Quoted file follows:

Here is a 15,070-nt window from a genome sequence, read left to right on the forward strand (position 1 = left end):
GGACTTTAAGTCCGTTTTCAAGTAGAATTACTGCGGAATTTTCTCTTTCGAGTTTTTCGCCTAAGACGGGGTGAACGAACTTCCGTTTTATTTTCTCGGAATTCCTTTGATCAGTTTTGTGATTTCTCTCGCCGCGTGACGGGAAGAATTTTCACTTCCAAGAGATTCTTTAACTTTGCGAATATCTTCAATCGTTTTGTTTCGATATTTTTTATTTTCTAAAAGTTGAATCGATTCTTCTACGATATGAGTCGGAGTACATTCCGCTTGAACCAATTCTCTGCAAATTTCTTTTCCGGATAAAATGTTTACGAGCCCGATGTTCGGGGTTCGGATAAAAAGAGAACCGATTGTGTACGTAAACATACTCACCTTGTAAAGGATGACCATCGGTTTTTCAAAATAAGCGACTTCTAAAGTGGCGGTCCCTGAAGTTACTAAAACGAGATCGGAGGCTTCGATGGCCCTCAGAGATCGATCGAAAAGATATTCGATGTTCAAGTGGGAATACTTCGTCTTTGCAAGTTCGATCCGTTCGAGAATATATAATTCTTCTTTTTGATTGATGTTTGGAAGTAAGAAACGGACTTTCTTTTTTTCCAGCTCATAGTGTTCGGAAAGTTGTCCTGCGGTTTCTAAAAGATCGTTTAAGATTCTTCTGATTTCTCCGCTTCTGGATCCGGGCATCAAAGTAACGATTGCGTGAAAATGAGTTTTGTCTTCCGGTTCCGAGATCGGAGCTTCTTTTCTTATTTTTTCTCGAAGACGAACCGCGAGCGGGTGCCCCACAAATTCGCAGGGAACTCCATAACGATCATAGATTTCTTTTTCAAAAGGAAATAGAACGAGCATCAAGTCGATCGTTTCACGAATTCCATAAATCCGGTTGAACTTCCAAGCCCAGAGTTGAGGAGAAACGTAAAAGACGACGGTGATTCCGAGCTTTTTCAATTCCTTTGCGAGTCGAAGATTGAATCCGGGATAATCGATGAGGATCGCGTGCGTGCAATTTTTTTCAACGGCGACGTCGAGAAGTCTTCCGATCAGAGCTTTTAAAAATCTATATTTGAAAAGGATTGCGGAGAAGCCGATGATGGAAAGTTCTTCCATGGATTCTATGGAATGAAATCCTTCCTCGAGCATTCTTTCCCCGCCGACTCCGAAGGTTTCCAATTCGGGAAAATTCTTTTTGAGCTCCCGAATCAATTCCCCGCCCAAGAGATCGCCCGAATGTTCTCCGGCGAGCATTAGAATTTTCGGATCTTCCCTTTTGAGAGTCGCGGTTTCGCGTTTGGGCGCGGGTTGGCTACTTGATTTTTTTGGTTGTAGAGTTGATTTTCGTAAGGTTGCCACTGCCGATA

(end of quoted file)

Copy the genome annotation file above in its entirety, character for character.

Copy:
Here is a 15,070-nt window from a genome sequence, read left to right on the forward strand (position 1 = left end):
GGACTTTAAGTCCGTTTTCAAGTAGAATTACTGCGGAATTTTCTCTTTCGAGTTTTTCGCCTAAGACGGGGTGAACGAACTTCCGTTTTATTTTCTCGGAATTCCTTTGATCAGTTTTGTGATTTCTCTCGCCGCGTGACGGGAAGAATTTTCACTTCCAAGAGATTCTTTAACTTTGCGAATATCTTCAATCGTTTTGTTTCGATATTTTTTATTTTCTAAAAGTTGAATCGATTCTTCTACGATATGAGTCGGAGTACATTCCGCTTGAACCAATTCTCTGCAAATTTCTTTTCCGGATAAAATGTTTACGAGCCCGATGTTCGGGGTTCGGATAAAAAGAGAACCGATTGTGTACGTAAACATACTCACCTTGTAAAGGATGACCATCGGTTTTTCAAAATAAGCGACTTCTAAAGTGGCGGTCCCTGAAGTTACTAAAACGAGATCGGAGGCTTCGATGGCCCTCAGAGATCGATCGAAAAGATATTCGATGTTCAAGTGGGAATACTTCGTCTTTGCAAGTTCGATCCGTTCGAGAATATATAATTCTTCTTTTTGATTGATGTTTGGAAGTAAGAAACGGACTTTCTTTTTTTCCAGCTCATAGTGTTCGGAAAGTTGTCCTGCGGTTTCTAAAAGATCGTTTAAGATTCTTCTGATTTCTCCGCTTCTGGATCCGGGCATCAAAGTAACGATTGCGTGAAAATGAGTTTTGTCTTCCGGTTCCGAGATCGGAGCTTCTTTTCTTATTTTTTCTCGAAGACGAACCGCGAGCGGGTGCCCCACAAATTCGCAGGGAACTCCATAACGATCATAGATTTCTTTTTCAAAAGGAAATAGAACGAGCATCAAGTCGATCGTTTCACGAATTCCATAAATCCGGTTGAACTTCCAAGCCCAGAGTTGAGGAGAAACGTAAAAGACGACGGTGATTCCGAGCTTTTTCAATTCCTTTGCGAGTCGAAGATTGAATCCGGGATAATCGATGAGGATCGCGTGCGTGCAATTTTTTTCAACGGCGACGTCGAGAAGTCTTCCGATCAGAGCTTTTAAAAATCTATATTTGAAAAGGATTGCGGAGAAGCCGATGATGGAAAGTTCTTCCATGGATTCTATGGAATGAAATCCTTCCTCGAGCATTCTTTCCCCGCCGACTCCGAAGGTTTCCAATTCGGGAAAATTCTTTTTGAGCTCCCGAATCAATTCCCCGCCCAAGAGATCGCCCGAATGTTCTCCGGCGAGCATTAGAATTTTCGGATCTTCCCTTTTGAGAGTCGCGGTTTCGCGTTTGGGCGCGGGTTGGCTACTTGATTTTTTTGGTTGTAGAGTTGATTTTCGTAAGGTTGCCACTGCCGATA